Happy Wednesday, Boulder, the halfway day. Here’s what’s going on near you:
For today’s top story, John Herrick reports on the ongoing discussion about the reopening of West Pearl. The five-member Transportation Advisory Board is asking Boulder officials to reconsider opening West Pearl Street to cars. On Monday, board members argued that allowing cars back on the two-block stretch contradicts the city’s goal of making streets safer and more accessible for those who don’t drive. They plan to send a letter outlining their concerns to city council — which will chat about reopening the controversial street on Thursday.
Also, an association of Marshall Fire recovery groups has sent an open letter imploring for more fire mitigation and preparedness efforts. And find out where you could learn how to play bridge — the “world’s best card game” — in a day. That and more in today’s edition. Just keep going. So much awaits you below.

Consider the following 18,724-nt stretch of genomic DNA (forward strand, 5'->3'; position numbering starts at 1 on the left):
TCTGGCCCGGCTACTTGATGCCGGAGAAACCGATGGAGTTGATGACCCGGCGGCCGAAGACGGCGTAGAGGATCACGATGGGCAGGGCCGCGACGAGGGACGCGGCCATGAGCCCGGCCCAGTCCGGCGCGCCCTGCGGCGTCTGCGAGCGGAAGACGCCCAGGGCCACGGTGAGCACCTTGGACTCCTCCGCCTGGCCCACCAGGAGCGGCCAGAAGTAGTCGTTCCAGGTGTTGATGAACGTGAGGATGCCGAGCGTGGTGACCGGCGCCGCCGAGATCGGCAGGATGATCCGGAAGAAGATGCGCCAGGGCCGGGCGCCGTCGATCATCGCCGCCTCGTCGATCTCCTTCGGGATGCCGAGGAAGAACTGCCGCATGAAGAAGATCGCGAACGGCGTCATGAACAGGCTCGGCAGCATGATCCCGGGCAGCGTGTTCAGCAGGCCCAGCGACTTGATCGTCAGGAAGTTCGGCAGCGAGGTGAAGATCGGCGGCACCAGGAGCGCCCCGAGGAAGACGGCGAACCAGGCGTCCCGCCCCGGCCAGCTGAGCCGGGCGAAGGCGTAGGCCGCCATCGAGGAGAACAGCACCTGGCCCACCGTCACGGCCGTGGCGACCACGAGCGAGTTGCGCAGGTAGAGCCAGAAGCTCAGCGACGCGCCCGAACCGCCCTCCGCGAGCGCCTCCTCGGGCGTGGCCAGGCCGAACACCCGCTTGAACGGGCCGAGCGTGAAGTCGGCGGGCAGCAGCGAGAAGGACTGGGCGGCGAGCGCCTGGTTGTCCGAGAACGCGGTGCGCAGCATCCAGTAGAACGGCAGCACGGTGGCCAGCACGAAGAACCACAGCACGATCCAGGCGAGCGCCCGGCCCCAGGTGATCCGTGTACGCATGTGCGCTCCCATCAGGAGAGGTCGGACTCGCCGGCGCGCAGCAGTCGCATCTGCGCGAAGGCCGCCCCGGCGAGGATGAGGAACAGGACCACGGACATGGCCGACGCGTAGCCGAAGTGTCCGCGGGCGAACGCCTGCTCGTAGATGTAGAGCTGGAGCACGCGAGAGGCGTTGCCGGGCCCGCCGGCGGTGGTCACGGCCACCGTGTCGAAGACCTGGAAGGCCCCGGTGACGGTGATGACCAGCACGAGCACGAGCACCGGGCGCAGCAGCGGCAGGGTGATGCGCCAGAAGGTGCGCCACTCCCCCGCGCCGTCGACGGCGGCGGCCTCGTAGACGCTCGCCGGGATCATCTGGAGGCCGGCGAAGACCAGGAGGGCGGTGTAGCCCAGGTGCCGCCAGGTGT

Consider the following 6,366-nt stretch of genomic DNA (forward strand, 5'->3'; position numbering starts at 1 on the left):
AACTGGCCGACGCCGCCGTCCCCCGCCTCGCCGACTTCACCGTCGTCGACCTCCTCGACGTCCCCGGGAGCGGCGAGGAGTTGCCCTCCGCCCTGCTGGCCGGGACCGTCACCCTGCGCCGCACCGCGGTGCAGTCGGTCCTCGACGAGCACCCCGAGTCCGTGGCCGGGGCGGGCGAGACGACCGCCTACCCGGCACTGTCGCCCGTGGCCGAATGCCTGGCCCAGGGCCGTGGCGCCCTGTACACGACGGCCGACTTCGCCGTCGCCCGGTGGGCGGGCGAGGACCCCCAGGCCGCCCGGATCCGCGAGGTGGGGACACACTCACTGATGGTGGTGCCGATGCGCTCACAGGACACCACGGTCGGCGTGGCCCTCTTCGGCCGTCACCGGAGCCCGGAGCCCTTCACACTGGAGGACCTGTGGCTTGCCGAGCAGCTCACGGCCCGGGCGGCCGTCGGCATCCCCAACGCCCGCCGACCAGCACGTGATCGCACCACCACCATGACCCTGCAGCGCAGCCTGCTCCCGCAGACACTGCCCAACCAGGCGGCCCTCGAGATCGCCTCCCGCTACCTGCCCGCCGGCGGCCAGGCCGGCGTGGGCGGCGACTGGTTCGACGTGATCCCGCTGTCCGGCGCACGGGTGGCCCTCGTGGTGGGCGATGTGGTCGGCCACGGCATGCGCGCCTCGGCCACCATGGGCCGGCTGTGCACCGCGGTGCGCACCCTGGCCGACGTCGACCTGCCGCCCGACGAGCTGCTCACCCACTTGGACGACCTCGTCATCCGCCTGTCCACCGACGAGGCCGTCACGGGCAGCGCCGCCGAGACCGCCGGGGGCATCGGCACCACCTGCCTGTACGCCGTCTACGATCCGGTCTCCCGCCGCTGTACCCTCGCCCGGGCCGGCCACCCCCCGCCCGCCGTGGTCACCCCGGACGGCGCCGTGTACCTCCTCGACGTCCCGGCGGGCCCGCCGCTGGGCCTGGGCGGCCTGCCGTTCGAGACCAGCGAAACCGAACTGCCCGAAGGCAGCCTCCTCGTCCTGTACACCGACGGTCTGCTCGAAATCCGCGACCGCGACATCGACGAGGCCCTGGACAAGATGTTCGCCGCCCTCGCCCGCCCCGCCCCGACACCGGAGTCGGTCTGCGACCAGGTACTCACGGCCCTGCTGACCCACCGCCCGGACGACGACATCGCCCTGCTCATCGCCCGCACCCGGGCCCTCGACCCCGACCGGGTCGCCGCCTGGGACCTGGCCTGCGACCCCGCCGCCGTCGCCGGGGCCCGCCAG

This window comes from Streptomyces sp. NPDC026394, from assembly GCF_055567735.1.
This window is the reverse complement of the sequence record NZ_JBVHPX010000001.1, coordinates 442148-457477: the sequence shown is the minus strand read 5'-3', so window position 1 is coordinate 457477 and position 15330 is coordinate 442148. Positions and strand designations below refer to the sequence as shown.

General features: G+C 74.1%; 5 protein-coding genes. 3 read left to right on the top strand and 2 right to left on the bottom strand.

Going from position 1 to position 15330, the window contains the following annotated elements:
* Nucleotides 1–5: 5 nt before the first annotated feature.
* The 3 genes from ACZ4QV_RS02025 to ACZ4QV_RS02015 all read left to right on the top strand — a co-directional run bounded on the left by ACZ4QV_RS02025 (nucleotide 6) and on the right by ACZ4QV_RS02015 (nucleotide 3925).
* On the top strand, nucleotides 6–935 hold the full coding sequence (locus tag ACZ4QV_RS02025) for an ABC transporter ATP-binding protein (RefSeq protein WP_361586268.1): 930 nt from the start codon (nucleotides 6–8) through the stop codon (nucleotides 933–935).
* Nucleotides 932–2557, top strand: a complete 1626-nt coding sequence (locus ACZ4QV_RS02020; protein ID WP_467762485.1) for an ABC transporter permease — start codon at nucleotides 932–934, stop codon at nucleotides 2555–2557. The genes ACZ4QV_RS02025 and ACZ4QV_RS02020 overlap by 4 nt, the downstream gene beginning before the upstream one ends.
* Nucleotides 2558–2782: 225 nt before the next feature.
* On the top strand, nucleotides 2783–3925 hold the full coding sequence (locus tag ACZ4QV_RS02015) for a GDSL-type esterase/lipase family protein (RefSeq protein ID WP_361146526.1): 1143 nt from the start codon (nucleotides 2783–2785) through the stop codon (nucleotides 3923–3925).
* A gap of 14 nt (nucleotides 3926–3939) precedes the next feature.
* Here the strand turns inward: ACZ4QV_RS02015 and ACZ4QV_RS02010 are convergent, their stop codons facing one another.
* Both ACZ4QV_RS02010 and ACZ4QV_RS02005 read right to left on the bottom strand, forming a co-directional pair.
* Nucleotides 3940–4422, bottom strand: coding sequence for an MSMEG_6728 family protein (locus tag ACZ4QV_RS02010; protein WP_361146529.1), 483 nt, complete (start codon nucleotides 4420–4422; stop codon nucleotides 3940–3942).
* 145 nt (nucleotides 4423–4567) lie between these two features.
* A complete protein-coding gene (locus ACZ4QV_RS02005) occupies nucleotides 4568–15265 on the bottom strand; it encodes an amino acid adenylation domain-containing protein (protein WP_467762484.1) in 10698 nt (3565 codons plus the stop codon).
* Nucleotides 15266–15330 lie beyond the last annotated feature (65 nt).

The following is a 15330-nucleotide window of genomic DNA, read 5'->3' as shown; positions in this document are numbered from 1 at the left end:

Enjoy your day. We’ll see you Friday.
— Tim, reporter
What to know today
- Temperate with a chance of rain: In the high 70s for the next couple days with a slight chance of rain — which in Spain, I’ve heard, falls mainly in the plains.
- CU South ballot language hearing: A Boulder County Judge scheduled a hearing on Thursday, Sept. 15 to resolve a dispute over a ballot measure’s title. The measure in question would repeal the CU South annexation agreement. The ballot language lawsuit could potentially push the measure’s vote to next year, but this hearing might still settle the lawsuit in time for the referendum to appear on the Nov. 8 ballot.
- The agreement — between the University of Colorado and the City of Boulder — sets terms for building a flood wall, housing and university facilities at the South Boulder property.
- Residents seeking to block the agreement are concerned the title of the referendum is unclear. City officials and councilmembers disagreed and moved ahead with placing the measure on this year’s ballot.